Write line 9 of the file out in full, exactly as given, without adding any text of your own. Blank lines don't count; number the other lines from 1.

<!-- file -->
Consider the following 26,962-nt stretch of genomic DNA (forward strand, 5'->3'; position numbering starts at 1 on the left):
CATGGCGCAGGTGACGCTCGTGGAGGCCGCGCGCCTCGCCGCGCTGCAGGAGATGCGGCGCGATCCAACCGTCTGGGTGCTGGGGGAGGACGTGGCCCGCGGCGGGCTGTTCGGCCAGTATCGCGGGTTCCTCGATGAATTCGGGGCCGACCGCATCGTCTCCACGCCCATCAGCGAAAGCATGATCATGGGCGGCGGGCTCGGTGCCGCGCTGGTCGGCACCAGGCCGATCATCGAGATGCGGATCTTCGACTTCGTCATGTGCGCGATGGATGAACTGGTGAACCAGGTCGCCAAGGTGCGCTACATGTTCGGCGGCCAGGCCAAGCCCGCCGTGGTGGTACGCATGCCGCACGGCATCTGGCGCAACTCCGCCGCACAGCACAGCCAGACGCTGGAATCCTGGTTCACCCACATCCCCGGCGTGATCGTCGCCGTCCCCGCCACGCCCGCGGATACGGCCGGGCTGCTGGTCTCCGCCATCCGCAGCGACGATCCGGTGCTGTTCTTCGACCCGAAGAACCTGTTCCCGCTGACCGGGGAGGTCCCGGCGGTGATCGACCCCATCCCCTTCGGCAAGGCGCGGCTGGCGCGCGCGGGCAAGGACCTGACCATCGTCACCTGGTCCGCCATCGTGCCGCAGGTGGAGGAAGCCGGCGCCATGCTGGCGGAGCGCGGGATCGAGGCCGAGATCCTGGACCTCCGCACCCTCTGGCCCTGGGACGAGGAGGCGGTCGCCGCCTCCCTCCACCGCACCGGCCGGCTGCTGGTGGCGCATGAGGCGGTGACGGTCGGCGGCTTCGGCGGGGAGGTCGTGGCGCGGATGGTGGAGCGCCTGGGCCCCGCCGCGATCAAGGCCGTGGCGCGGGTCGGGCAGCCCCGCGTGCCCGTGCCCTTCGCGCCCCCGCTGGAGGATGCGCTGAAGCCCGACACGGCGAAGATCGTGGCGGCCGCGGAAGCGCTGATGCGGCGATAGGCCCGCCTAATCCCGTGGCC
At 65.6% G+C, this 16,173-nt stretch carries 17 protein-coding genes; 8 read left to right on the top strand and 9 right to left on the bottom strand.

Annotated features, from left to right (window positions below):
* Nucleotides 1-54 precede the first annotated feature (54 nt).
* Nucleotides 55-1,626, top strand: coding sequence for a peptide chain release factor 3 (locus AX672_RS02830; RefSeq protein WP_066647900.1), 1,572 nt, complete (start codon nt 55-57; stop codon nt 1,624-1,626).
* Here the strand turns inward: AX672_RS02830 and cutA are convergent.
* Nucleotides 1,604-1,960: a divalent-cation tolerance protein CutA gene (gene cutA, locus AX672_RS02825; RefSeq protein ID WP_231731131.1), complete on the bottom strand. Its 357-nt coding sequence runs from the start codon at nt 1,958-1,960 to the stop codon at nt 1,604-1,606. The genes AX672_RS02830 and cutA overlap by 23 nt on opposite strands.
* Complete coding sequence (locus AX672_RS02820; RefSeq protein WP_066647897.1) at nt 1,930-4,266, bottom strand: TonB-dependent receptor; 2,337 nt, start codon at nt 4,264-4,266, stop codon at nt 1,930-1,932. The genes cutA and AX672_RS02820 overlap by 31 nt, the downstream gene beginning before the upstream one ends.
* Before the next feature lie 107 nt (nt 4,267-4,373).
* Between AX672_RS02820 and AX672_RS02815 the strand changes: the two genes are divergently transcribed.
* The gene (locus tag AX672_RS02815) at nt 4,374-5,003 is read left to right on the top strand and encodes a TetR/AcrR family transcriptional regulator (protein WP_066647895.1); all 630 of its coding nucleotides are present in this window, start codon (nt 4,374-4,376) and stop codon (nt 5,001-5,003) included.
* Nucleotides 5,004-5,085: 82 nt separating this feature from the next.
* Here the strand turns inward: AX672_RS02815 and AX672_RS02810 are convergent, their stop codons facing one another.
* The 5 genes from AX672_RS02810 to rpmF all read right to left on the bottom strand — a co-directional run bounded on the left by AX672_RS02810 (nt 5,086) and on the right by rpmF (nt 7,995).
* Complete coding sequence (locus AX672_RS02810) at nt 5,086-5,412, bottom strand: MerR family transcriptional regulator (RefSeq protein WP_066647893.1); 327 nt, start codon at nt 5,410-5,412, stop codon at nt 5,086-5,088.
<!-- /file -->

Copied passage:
* Complete coding sequence (locus AX672_RS02820; RefSeq protein WP_066647897.1) at nt 1,930-4,266, bottom strand: TonB-dependent receptor; 2,337 nt, start codon at nt 4,264-4,266, stop codon at nt 1,930-1,932. The genes cutA and AX672_RS02820 overlap by 31 nt, the downstream gene beginning before the upstream one ends.